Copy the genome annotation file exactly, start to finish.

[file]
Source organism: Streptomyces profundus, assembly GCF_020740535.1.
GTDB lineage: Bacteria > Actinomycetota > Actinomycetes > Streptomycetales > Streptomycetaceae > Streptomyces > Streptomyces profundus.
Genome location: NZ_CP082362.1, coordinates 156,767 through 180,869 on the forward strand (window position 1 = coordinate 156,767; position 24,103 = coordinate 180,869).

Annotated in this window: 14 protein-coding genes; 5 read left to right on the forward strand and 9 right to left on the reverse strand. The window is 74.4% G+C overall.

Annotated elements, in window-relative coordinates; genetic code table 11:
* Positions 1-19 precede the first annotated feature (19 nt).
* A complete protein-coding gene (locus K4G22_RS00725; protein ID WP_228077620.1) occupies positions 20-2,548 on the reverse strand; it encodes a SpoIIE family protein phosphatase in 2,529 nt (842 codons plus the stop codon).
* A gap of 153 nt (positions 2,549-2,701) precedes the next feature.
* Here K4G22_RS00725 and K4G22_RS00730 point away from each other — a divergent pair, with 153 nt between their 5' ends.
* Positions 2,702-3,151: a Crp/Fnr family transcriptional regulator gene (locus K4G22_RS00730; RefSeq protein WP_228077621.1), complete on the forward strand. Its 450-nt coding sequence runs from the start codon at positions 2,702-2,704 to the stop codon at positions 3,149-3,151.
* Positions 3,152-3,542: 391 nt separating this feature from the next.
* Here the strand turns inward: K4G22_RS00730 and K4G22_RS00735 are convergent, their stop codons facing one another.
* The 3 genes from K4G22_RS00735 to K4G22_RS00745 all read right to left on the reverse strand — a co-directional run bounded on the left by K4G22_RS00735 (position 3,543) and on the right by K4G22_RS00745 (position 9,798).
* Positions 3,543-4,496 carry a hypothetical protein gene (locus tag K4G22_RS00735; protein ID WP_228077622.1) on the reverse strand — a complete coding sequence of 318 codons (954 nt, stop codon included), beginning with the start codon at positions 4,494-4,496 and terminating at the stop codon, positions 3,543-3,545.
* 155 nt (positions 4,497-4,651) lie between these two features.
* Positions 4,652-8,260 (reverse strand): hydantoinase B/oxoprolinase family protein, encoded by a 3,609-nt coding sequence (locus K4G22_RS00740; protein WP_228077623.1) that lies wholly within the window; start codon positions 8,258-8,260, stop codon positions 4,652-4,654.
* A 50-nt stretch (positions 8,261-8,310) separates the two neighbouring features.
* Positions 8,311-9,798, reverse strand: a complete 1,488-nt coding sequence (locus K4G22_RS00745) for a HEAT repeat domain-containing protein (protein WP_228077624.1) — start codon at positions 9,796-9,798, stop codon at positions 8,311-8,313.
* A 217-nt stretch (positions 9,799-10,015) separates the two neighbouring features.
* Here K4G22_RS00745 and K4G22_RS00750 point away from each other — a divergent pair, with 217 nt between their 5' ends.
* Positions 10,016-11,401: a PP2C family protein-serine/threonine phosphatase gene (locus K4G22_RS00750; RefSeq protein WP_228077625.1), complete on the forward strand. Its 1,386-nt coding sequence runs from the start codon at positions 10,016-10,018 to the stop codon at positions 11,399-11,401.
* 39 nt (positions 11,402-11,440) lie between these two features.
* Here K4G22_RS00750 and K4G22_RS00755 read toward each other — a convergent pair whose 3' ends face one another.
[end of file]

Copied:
Source organism: Streptomyces profundus, assembly GCF_020740535.1.
GTDB lineage: Bacteria > Actinomycetota > Actinomycetes > Streptomycetales > Streptomycetaceae > Streptomyces > Streptomyces profundus.
Genome location: NZ_CP082362.1, coordinates 156,767 through 180,869 on the forward strand (window position 1 = coordinate 156,767; position 24,103 = coordinate 180,869).

Annotated in this window: 14 protein-coding genes; 5 read left to right on the forward strand and 9 right to left on the reverse strand. The window is 74.4% G+C overall.

Annotated elements, in window-relative coordinates; genetic code table 11:
* Positions 1-19 precede the first annotated feature (19 nt).
* A complete protein-coding gene (locus K4G22_RS00725; protein ID WP_228077620.1) occupies positions 20-2,548 on the reverse strand; it encodes a SpoIIE family protein phosphatase in 2,529 nt (842 codons plus the stop codon).
* A gap of 153 nt (positions 2,549-2,701) precedes the next feature.
* Here K4G22_RS00725 and K4G22_RS00730 point away from each other — a divergent pair, with 153 nt between their 5' ends.
* Positions 2,702-3,151: a Crp/Fnr family transcriptional regulator gene (locus K4G22_RS00730; RefSeq protein WP_228077621.1), complete on the forward strand. Its 450-nt coding sequence runs from the start codon at positions 2,702-2,704 to the stop codon at positions 3,149-3,151.
* Positions 3,152-3,542: 391 nt separating this feature from the next.
* Here the strand turns inward: K4G22_RS00730 and K4G22_RS00735 are convergent, their stop codons facing one another.
* The 3 genes from K4G22_RS00735 to K4G22_RS00745 all read right to left on the reverse strand — a co-directional run bounded on the left by K4G22_RS00735 (position 3,543) and on the right by K4G22_RS00745 (position 9,798).
* Positions 3,543-4,496 carry a hypothetical protein gene (locus tag K4G22_RS00735; protein ID WP_228077622.1) on the reverse strand — a complete coding sequence of 318 codons (954 nt, stop codon included), beginning with the start codon at positions 4,494-4,496 and terminating at the stop codon, positions 3,543-3,545.
* 155 nt (positions 4,497-4,651) lie between these two features.
* Positions 4,652-8,260 (reverse strand): hydantoinase B/oxoprolinase family protein, encoded by a 3,609-nt coding sequence (locus K4G22_RS00740; protein WP_228077623.1) that lies wholly within the window; start codon positions 8,258-8,260, stop codon positions 4,652-4,654.
* A 50-nt stretch (positions 8,261-8,310) separates the two neighbouring features.
* Positions 8,311-9,798, reverse strand: a complete 1,488-nt coding sequence (locus K4G22_RS00745) for a HEAT repeat domain-containing protein (protein WP_228077624.1) — start codon at positions 9,796-9,798, stop codon at positions 8,311-8,313.
* A 217-nt stretch (positions 9,799-10,015) separates the two neighbouring features.
* Here K4G22_RS00745 and K4G22_RS00750 point away from each other — a divergent pair, with 217 nt between their 5' ends.
* Positions 10,016-11,401: a PP2C family protein-serine/threonine phosphatase gene (locus K4G22_RS00750; RefSeq protein WP_228077625.1), complete on the forward strand. Its 1,386-nt coding sequence runs from the start codon at positions 10,016-10,018 to the stop codon at positions 11,399-11,401.
* 39 nt (positions 11,402-11,440) lie between these two features.
* Here K4G22_RS00750 and K4G22_RS00755 read toward each other — a convergent pair whose 3' ends face one another.